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A visit to a recycling plant

George PenderGeorge Pender, a PhD student in Physics at University College London has been on a tour of the rubbish and recycling processing centre. He liked what he saw

The recycling issue is almost invariably presented in one of two ways, the Green Party versus Jeremy Clarkson dichotomy.  A noble sacrifice, or a waste of time, money and energy, with costs outweighing benefits. The pressing need being to suppress any irritation at the six different waste sorting categories and a fear that Councils pay extra to get rid of recycled material.

Hammersmith and Fulham jointly runs a recycling plant in Smugglers way, just west of Wandsworth Bridge, on the South Bank (of the Thames. Yes, sorry, London reporting bias!) other Boroughs (e.g. Westminster) simply purchase waste disposal services from the facility.

This is a combined recycling centre so householders only have to sort waste into two categories “black bag” and “recycling”.

The facility itself is an immense, impressive, industrial outfit. The processing and sorting includes everything from the High Tech, to the Low Tech to the Human. Plastic “recycling bags” are picked out by hand as a belt zooms past at twenty feet per second, while steep conveyers made from spinning brushes sort light material from heavy.  Infra-red scanners control jets of compressed air, individually sorting the various items.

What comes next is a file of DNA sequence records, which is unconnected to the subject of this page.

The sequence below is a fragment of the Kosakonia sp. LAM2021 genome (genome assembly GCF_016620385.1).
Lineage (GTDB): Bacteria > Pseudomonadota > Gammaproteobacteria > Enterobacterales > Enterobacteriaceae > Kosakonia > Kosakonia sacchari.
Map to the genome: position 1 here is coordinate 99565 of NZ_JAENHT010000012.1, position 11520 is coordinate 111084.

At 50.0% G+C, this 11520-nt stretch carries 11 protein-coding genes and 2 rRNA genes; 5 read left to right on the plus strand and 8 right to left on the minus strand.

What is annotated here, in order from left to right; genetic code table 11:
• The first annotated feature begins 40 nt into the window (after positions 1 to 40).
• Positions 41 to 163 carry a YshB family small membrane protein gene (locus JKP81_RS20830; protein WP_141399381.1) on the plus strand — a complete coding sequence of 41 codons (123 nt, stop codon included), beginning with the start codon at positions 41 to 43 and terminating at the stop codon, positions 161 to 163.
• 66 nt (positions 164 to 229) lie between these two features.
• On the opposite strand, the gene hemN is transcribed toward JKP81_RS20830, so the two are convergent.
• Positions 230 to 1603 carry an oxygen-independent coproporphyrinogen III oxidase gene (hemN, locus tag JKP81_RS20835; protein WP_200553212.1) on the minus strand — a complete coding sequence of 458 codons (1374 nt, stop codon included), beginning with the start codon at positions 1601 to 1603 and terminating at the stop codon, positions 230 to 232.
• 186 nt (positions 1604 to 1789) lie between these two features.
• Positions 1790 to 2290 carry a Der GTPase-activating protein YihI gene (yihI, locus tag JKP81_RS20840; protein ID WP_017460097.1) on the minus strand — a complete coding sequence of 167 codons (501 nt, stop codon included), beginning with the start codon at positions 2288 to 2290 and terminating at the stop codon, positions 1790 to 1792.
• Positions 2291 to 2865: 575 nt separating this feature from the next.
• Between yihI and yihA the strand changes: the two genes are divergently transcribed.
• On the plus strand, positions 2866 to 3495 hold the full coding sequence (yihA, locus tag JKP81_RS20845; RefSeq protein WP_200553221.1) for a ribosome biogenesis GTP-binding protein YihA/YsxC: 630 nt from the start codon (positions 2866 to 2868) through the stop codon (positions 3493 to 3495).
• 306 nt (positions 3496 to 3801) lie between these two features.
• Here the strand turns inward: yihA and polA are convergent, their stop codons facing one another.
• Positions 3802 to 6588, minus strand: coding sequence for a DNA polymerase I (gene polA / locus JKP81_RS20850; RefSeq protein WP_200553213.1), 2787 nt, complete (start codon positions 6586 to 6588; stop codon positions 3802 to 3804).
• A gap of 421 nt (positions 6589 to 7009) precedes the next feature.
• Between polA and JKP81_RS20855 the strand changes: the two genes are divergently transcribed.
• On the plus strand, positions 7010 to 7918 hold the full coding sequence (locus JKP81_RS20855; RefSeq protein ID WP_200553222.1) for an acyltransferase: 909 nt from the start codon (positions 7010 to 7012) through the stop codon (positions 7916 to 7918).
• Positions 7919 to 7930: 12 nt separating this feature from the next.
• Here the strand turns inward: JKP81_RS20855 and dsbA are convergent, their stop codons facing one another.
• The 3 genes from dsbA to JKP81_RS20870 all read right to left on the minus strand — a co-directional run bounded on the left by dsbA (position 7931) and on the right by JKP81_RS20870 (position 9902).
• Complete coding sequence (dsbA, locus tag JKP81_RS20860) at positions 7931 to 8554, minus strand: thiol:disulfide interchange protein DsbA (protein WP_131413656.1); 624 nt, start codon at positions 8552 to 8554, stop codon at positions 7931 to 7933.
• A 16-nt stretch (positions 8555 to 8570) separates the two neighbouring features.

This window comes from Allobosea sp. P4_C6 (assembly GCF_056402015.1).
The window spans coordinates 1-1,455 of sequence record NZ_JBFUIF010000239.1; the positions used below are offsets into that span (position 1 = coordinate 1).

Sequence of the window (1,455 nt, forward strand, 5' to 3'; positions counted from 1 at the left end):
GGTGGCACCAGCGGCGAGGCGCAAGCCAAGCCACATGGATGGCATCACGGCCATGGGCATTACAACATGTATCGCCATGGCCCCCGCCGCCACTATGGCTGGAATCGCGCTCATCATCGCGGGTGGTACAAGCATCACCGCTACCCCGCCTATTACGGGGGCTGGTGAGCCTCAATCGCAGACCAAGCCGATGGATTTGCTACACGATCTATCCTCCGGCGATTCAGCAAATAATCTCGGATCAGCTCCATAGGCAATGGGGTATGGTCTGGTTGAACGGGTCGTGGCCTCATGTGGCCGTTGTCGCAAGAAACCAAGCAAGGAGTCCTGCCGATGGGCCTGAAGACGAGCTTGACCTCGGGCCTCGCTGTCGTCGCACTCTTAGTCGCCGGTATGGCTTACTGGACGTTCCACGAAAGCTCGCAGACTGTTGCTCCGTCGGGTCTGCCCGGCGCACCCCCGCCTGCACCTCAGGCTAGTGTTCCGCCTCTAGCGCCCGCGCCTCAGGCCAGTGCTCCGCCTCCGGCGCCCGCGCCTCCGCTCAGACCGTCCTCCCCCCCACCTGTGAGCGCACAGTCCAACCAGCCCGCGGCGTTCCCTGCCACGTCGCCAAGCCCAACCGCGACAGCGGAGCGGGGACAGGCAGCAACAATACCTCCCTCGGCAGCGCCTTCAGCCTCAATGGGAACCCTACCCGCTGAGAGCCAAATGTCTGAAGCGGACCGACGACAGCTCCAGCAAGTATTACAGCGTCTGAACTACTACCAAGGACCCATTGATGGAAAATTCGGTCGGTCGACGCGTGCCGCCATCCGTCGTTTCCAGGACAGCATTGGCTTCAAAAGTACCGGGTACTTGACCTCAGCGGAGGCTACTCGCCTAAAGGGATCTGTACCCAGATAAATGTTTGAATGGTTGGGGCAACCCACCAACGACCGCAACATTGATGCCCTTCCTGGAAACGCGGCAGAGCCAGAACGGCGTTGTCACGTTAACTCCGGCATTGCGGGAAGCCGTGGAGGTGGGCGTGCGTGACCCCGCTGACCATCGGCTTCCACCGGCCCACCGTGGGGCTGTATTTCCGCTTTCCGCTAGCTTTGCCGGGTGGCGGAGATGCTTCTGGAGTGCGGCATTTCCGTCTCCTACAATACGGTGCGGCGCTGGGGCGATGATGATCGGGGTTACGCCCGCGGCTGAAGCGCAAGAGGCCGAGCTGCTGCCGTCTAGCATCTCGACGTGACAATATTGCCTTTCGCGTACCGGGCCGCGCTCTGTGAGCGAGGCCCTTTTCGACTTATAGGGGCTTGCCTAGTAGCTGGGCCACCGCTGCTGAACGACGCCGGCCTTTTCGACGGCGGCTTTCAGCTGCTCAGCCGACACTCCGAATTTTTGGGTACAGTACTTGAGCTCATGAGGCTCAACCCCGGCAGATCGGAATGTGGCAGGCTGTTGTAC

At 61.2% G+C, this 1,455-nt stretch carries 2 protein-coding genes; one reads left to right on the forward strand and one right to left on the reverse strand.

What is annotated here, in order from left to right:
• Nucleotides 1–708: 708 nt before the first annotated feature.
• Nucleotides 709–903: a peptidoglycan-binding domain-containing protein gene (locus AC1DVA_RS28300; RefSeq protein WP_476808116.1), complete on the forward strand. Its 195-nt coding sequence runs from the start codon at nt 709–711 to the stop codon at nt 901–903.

However, I digress, the details of industrial processes should not be our main focus.  Readers do not want to hear about five meter wide manual operated garbage grabbers, or the intricacies of the glass-trapping operation.

The bottom line is that, for a pound of taxpayers money, the facility will take forty kilograms of recyclable material, but only seven kilos of black bag waste.  All the bailed up and sorted material is sold on (with the exception of mixed plastics, which is given away for free) so it’s not laundered into landfill or similar.

Recycling in my borough makes both commercial and environmental sense.

Now give me one of those orange sacks.


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